Melanzane alla Parmigiana

Very few areas in Italy, and probably around the world , have such a rich culinary tradition like the Emilia Romagna region. Every city, every little "Borgo" or "Villaggio" is an incredible and exquisite concentration of wonderful people, romantic landscapes and, of course, pure, simple gluttony. I had the privilege of going to college in the city of Bologna, called " La Grassa" (the fat) for obvious reasons. I was lucky that having to study and being under stress for a long period of time, I was able to counteract the countless number of calories I was indulging on a daily basis. From mortadella to piadine, continuing on to tortelloni and ragu' of every kind. From this perspective, the city of Parma is a valid and strong contender for the title of food capital in this splendid region. Some people might ignore the origins of very well known food such as the Parmesan Cheese (the real Parmigiano Reggiano) and the famous Prosciutto di Parma, not to mention the incredible variety of mushrooms and truffles which are abundantly found in the hills adjacent Parma and equally used in different pasta recipes. Thus the name"food valley" where famous chefs such as Mario Batali found inspiration and glory. A recipes that is equally famous, but very often misrepresented around the world in the Melanzane all Parmigiana or Eggplant Parmesan. Very often this recipe is mistaken with the Parmigiana di Melanzane, which is typical of the Campania region and where the eggplants are fried, giving a quite different end result, but never the less equally delicious. The melanzane alla parmigiana is a simple light, tasty vegetarian entree that I believe can be presented in every season and during different occasions.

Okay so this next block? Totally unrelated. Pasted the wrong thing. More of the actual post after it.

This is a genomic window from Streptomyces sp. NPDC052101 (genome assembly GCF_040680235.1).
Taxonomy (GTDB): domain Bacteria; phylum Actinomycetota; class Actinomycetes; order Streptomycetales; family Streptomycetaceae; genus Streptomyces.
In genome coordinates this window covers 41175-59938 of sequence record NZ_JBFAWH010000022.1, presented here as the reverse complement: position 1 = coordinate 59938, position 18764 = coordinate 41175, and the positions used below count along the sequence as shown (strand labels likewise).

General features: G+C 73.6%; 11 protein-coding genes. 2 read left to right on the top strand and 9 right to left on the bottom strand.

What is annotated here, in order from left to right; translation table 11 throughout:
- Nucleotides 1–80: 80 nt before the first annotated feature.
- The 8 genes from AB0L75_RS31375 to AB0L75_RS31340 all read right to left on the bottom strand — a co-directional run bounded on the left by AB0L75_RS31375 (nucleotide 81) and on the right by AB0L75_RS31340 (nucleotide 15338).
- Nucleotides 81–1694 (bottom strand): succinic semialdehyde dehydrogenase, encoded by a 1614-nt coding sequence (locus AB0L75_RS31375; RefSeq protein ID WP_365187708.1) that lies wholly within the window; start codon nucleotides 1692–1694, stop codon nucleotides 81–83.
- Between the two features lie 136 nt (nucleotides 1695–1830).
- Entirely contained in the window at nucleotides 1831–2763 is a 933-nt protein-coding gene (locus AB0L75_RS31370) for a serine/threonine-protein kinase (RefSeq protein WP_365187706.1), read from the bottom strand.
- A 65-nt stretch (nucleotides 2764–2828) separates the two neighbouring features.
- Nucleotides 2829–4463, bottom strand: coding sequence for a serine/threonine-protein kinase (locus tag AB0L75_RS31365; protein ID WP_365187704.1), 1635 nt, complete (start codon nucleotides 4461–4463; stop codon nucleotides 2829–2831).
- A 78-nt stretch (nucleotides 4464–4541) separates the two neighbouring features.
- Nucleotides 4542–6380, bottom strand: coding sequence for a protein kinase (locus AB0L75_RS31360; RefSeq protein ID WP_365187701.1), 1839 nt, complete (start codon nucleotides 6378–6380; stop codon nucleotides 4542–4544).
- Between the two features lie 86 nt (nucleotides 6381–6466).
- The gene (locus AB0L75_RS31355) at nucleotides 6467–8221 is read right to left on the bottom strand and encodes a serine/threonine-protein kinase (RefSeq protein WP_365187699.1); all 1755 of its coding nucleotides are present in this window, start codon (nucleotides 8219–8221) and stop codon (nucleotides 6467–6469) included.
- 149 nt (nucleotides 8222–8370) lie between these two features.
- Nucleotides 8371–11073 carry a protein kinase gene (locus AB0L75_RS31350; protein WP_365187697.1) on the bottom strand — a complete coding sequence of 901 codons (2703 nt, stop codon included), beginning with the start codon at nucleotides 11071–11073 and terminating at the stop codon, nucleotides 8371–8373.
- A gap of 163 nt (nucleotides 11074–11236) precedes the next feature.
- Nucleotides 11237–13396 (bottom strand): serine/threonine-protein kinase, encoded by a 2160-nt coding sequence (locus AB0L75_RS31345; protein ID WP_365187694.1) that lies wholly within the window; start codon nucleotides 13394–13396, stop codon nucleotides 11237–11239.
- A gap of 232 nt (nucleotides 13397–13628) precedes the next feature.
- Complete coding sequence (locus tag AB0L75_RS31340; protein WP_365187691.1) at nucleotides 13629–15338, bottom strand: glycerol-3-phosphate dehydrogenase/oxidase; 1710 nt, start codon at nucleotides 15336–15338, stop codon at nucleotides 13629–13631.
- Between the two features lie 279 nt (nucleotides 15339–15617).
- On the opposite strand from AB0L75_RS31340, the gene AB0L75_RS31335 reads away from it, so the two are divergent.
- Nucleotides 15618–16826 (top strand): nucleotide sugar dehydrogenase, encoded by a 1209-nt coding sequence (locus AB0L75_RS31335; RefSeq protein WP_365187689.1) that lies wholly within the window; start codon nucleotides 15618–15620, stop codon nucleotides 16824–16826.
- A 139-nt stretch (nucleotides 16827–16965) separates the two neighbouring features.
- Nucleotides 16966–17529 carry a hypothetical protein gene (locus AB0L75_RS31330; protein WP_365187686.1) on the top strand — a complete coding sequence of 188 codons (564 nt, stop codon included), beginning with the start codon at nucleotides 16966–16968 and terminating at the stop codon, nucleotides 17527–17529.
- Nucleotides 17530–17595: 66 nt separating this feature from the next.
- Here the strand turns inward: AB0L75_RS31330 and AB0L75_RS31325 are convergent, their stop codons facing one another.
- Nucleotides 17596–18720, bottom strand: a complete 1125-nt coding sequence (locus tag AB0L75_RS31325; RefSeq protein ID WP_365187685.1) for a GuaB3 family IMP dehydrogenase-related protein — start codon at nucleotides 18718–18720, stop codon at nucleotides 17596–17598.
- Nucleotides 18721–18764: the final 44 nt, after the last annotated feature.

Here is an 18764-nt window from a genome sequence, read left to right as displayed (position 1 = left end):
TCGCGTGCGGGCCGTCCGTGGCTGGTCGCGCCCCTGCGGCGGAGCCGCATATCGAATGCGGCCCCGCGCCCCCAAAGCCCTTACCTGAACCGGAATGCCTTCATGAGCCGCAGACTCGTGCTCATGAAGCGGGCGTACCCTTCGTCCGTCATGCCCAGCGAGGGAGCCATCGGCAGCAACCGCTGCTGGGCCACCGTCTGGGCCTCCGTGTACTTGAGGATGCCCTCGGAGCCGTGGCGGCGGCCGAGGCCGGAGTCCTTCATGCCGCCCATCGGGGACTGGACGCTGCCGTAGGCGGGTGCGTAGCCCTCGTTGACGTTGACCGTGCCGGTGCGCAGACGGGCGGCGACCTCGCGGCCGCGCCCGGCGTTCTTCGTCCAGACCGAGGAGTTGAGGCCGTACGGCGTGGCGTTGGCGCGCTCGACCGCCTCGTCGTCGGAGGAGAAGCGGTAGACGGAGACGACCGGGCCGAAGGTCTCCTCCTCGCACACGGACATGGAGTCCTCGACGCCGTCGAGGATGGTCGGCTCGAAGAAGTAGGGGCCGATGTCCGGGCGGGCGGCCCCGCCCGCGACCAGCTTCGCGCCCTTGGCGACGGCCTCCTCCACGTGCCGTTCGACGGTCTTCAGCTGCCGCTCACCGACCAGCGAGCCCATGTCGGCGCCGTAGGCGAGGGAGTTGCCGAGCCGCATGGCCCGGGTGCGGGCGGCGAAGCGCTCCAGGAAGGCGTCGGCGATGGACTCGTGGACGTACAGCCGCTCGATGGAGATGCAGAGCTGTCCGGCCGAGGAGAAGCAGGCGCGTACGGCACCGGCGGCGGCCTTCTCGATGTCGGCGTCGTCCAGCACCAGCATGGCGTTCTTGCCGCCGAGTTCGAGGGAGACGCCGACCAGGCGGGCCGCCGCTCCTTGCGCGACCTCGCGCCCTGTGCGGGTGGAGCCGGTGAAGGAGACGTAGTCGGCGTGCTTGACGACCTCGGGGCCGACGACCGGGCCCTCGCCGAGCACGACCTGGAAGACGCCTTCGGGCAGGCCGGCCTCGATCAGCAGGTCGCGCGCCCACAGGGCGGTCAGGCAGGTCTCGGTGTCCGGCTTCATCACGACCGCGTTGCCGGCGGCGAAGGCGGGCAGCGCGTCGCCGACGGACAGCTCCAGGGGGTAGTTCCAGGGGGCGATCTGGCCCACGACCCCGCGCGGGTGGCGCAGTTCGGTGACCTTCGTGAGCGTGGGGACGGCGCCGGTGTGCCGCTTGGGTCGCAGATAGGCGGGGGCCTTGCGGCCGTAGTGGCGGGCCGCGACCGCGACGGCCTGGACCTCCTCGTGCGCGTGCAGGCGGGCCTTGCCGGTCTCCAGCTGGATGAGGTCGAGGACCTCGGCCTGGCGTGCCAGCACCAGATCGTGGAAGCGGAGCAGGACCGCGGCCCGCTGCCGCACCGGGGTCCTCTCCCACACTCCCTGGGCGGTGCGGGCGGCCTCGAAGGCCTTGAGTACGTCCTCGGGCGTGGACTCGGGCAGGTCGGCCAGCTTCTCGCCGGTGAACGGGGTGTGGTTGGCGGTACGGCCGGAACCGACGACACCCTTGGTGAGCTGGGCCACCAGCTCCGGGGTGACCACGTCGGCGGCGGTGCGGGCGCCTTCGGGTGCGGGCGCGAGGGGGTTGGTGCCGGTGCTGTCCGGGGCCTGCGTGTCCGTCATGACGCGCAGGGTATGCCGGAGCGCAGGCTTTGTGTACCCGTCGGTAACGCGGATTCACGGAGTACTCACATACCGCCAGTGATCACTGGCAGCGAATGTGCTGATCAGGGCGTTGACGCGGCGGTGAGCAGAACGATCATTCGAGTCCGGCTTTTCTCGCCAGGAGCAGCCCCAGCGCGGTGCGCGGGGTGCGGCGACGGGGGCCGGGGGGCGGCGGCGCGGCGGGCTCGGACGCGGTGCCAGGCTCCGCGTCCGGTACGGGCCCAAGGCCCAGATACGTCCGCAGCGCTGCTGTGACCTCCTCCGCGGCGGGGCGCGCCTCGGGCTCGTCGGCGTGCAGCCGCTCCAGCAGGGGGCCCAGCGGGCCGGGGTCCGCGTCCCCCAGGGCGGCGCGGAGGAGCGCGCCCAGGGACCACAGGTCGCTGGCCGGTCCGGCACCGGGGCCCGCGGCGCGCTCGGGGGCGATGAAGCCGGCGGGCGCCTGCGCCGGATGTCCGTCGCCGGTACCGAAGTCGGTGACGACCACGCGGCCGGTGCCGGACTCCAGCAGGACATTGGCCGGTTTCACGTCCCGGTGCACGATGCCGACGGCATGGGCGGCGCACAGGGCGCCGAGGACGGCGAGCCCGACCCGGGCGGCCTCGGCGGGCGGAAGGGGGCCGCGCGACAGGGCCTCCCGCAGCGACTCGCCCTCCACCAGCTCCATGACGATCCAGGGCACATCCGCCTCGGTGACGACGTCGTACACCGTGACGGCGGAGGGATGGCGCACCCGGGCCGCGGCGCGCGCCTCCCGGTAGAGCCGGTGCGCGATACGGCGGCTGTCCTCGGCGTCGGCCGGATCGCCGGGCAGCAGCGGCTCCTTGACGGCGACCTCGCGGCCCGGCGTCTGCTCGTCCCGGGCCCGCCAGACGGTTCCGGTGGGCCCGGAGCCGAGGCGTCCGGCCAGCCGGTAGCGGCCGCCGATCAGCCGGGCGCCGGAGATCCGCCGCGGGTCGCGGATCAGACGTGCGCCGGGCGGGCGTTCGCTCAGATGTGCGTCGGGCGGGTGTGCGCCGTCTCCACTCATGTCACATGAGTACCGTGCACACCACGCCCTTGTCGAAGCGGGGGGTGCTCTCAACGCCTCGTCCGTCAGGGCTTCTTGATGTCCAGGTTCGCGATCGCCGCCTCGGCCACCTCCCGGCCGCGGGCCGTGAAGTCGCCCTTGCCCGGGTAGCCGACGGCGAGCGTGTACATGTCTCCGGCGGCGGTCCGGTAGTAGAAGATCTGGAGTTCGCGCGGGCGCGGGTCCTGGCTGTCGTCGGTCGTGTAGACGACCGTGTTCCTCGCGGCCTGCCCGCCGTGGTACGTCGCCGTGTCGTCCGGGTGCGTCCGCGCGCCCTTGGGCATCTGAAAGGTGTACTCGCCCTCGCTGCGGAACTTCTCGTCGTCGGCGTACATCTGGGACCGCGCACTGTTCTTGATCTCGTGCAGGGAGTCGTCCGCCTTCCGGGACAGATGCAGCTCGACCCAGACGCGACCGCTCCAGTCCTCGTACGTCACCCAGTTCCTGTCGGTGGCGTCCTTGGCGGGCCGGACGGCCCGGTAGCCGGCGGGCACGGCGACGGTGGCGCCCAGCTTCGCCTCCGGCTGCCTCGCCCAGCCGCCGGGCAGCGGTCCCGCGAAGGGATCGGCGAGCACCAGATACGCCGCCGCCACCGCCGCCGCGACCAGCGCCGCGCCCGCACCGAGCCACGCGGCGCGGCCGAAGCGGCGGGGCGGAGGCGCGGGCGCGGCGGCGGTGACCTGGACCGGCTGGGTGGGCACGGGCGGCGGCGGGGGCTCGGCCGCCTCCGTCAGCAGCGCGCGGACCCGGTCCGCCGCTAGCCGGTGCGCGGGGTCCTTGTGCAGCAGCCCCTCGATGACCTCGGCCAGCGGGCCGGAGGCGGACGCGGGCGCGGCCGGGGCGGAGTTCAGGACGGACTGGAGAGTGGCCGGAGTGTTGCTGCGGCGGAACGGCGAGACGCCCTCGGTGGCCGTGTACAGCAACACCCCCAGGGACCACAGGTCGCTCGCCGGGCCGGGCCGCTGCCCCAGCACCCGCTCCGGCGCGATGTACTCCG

1 1/2 lb of eggplants, sliced
1 oz. of butter
2 tablespoons of extra virgin olive oil
half onion diced
1 1/2 oz. of prosciutto crudo
1 1/2 pound of crushed tomatoes
1/2 cup of fresh grated parmesan cheese

Slice the eggplants by length about 1/4 inch thick. Boil them in hot, salted water for 2 minutes. Then put them on a tray and let them dry in a warm oven. Meanwhile in a large skillet,  heat 2 tablespoons of extra virgin olive oil, onion and the butter. Add the prosciutto cut into little cubes,  and finally after a few minutes of simmering, add the tomatoes, salt and pepper and let it cook for at least 20 minutes.
In a glass baking dish create a layer of eggplants, cover with the tomato sauce and sprinkle abundantly with grated parmesan cheese. Continue to layer until you used all the ingredients. At the top layer, add a little bit of butter and Parmesan cheese to cover the dish. Bake at 450 degrees for 20 minutes and serve in the same baking dish. Pair up with a nice red Cabernet or Pinot Noir.


  1. I actually didn't know that there was a dish melanzane alla parmigiana, distinct from the one that I know and love, parmigiana di melanzane. Thanks for the education! I'll have to try this dish some time—it does look lighter.

    By the way, as you may know, Sicily also lays claim to 'la parmigiana'. When I blogged on it and said it was a typical dish of Campania, I got an irate comment from a Sicilian...

  2. Happy New Year. That does sound lighter, I will try it soon. Thank you.

  3. Sounds delish, I might have to try that very soon :)


Post a Comment

Popular Posts